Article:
Success Rates of Clomiphene Citrate and Recombinant Gonadotropin Cycles: A Single-Center Experience

Beril Gurlek
Ali Sertac Batioglu
Mine Kanat-Pektas
Ibrahim Kale
Ozgur Onal
Nafiye Yilmaz-Karakas
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Abstract

Objective: This aim of this study is to assess the ovulation induction cycles based on clomiphene citrate and gonadotropin administration and specify the factors associated with successful outcomes.

Study Design: This is a prospective study of 631 patients who underwent 917 ovulation induction cycles. While clomiphene citrate was used in 680 cycles (74.2%) and recombinant follicle-stimulating hormone was administered in 237 cycles (25.8%).

Results: A total of 153 pregnancies were achieved in 917 ovulation induction cycles, indicating a clinical pregnancy rate of 16.7%. The ovulation induction cycles which ended up with clinical pregnancy had a significantly lower frequency of smoking (p=0.005), shorter infertility duration (p=0.001), higher basal luteinizing hormone (p=0.021) and lower basal progesterone (p=0.008) than unsuccessful cycles. The clomiphene citrate cycles which ended up with clinical pregnancy had a significantly lower frequency of smoking (p=0.011), shorter infertility duration (p=0.001) and lower basal progesterone (p=0.013) than the unsuccessful cycles. The recombinant follicle-stimulating hormone cycles which ended up with clinical pregnancy had a significantly higher basal luteinizing hormone (p=0.008) than the unsuccessful cycles. Basal luteinizing hormone and progesterone concentrations could significantly distinguish the patients who were able to conceive in ovulation induction cycles (p=0.021 and p=0.008, respectively).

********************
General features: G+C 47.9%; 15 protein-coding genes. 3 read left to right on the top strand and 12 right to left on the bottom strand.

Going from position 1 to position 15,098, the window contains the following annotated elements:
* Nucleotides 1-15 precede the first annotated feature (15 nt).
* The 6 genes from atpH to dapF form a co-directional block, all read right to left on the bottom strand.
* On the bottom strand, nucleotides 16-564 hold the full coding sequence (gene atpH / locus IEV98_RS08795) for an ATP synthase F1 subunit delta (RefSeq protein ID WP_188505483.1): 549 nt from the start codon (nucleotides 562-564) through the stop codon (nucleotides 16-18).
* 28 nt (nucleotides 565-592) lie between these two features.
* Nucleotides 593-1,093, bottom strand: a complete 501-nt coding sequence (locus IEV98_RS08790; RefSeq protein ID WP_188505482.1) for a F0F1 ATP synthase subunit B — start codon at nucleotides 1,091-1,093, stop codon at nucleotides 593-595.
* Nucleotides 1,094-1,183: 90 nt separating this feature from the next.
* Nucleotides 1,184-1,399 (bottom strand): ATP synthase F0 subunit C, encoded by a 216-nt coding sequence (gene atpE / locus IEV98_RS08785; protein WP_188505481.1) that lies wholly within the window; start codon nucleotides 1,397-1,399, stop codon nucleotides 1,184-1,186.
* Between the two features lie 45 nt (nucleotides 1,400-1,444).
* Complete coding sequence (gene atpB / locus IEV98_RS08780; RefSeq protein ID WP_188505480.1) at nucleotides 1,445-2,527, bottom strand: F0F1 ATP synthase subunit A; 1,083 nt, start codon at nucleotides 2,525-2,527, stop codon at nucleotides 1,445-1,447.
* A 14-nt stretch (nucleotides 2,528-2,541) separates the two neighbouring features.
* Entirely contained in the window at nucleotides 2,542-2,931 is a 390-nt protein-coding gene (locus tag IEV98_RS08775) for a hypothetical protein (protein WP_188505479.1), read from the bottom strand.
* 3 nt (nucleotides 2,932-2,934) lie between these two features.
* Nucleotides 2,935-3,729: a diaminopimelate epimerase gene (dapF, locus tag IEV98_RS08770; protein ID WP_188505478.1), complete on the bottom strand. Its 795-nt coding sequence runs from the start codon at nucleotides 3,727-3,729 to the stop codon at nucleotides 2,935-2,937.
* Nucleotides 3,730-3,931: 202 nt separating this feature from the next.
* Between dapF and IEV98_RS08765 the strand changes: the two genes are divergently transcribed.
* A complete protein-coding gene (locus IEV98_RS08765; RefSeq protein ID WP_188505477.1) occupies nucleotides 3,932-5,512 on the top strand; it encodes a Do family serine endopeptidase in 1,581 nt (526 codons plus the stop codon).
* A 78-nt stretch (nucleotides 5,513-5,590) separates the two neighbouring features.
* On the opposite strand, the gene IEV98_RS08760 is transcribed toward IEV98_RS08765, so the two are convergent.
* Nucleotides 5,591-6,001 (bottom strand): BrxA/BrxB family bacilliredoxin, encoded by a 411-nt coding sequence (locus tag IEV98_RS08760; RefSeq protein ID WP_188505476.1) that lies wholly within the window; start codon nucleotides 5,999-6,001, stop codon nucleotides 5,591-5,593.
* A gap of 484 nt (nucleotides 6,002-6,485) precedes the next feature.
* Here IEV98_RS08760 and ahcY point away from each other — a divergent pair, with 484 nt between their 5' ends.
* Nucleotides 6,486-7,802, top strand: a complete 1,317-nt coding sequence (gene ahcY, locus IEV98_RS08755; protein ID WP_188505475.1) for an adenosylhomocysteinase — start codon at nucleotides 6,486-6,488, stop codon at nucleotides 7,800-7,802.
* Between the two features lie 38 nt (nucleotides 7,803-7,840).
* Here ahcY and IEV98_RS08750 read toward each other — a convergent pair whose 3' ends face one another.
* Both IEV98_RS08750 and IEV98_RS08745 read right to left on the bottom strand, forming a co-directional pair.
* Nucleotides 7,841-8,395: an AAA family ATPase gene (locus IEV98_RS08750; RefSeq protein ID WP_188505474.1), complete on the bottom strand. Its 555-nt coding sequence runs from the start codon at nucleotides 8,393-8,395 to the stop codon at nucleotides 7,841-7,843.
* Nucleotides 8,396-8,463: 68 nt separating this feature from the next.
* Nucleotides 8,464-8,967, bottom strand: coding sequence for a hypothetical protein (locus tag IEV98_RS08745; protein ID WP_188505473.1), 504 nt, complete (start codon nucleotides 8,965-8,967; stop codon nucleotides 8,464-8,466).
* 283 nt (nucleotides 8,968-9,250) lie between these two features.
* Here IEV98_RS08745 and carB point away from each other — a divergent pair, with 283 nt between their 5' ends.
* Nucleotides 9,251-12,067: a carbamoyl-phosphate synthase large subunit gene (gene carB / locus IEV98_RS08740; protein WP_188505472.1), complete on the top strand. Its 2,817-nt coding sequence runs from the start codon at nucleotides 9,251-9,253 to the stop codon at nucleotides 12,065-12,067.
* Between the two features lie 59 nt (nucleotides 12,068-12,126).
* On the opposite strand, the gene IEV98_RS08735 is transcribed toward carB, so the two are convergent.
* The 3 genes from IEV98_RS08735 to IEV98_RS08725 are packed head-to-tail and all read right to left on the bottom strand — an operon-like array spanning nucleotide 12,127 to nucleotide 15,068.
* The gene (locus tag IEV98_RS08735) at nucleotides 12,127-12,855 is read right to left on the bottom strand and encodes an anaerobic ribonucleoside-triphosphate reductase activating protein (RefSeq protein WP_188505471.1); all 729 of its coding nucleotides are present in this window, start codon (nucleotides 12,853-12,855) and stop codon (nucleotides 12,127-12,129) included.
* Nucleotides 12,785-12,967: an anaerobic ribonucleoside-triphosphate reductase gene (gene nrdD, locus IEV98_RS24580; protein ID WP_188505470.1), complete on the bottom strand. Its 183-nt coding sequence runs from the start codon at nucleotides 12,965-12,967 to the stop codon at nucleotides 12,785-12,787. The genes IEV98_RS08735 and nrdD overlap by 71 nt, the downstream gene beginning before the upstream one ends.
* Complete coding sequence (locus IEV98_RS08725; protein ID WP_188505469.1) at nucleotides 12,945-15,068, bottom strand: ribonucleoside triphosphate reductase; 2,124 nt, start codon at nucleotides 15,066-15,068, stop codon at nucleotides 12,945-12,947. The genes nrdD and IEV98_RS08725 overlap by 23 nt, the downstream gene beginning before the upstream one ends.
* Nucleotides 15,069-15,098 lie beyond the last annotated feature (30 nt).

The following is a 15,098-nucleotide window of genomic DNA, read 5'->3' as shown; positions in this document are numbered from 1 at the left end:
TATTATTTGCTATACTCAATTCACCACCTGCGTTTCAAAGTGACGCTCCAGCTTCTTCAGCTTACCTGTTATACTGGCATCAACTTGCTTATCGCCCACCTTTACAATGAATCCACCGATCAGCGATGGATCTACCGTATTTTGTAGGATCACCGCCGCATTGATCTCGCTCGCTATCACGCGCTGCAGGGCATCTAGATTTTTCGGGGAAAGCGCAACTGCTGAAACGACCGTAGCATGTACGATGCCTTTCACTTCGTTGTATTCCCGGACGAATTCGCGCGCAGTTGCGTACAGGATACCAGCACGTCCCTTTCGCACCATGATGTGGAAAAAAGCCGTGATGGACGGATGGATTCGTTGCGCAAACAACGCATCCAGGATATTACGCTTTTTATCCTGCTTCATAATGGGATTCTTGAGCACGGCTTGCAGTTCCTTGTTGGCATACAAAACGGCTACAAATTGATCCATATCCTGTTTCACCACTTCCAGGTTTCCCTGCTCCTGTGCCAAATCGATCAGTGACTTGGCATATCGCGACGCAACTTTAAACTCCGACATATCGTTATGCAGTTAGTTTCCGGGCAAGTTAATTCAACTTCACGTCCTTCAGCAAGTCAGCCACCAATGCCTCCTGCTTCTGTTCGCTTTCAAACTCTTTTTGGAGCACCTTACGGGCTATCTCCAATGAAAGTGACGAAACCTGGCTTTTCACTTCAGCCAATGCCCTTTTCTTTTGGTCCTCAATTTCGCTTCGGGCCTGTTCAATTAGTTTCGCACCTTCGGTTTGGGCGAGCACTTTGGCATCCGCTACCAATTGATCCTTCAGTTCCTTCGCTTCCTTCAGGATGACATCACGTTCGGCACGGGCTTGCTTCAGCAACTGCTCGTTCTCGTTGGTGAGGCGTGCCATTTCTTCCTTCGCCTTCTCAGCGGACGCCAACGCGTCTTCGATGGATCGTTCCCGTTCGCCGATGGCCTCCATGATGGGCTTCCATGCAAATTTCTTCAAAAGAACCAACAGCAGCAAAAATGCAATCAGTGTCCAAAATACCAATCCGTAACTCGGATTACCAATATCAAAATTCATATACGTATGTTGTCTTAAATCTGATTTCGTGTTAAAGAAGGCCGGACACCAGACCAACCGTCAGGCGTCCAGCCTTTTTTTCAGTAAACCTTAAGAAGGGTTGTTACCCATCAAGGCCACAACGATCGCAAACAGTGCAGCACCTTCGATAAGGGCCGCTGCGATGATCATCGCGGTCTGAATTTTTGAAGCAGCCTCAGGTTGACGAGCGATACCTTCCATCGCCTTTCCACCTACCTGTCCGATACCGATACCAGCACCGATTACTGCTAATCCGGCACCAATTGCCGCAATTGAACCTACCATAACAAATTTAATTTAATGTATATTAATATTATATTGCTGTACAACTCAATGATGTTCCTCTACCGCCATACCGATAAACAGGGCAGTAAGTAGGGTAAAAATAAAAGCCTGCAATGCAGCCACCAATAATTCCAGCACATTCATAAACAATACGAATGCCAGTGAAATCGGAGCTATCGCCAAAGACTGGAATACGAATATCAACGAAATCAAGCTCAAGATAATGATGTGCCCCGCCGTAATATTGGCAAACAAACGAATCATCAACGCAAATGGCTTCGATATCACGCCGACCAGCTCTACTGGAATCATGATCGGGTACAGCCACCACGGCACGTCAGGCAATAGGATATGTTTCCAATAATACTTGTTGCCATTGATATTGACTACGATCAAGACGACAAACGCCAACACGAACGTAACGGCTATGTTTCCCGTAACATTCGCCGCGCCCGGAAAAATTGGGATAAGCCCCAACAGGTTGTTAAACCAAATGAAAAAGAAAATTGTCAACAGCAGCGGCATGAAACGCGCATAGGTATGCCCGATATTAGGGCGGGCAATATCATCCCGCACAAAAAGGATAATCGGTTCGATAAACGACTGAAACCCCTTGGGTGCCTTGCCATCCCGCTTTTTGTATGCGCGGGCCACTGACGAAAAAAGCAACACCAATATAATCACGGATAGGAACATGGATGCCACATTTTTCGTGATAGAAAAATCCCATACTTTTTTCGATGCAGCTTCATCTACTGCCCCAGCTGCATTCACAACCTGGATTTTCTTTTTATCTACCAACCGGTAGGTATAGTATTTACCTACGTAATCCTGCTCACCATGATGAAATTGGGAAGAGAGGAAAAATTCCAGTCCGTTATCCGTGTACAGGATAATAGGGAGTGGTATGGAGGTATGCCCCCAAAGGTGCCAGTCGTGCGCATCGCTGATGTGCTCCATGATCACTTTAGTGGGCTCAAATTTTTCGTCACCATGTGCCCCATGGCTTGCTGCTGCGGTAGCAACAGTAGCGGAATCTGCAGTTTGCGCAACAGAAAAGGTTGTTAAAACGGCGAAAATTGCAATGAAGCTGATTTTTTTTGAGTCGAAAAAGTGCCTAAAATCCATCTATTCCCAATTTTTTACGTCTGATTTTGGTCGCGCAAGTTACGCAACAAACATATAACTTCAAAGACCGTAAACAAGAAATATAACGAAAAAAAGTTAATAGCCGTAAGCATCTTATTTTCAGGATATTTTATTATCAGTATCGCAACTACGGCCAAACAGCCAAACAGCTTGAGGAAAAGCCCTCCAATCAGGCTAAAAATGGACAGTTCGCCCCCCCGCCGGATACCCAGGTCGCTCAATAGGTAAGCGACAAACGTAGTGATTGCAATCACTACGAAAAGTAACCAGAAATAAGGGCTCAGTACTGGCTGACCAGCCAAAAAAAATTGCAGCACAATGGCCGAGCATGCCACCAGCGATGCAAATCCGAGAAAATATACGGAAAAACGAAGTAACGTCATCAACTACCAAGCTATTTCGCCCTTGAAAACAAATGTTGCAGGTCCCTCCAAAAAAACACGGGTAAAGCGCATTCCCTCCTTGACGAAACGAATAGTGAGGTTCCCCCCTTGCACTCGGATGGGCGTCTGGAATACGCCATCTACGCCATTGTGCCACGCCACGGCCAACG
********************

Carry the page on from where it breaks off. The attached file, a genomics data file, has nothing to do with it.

Conclusions: Smoking, longer duration of infertility, and elevated basal progesterone are poor prognostic factors for clinical pregnancy in clomiphene citrate and recombinant follicle-stimulating hormone cycles.

Keywords

Clomiphene, Follicle-stimulating hormone, Ovulation induction, Pregnancy, Progesterone


DOI: http://dx.doi.org/10.21613/GORM.2019.978

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